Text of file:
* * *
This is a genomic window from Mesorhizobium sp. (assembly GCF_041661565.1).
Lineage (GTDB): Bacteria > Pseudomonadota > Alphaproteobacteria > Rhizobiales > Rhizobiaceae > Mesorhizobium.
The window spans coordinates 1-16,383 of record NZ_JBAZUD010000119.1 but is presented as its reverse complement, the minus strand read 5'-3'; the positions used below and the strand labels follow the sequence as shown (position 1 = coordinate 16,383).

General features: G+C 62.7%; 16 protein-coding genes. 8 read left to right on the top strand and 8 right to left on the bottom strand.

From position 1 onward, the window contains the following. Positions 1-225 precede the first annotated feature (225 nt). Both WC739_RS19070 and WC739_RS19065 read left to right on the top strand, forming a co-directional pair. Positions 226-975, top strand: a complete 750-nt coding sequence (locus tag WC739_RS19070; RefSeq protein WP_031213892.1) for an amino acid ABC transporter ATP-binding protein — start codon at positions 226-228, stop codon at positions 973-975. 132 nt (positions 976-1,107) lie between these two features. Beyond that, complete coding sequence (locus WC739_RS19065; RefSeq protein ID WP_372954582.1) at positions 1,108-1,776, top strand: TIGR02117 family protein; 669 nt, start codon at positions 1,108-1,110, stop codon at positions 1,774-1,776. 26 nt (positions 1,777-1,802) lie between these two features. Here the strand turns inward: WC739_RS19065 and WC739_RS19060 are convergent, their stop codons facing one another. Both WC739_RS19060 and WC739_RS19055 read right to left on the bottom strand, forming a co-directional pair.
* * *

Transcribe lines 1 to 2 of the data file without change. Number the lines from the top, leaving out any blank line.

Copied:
This is a genomic window from Mesorhizobium sp. (assembly GCF_041661565.1).
Lineage (GTDB): Bacteria > Pseudomonadota > Alphaproteobacteria > Rhizobiales > Rhizobiaceae > Mesorhizobium.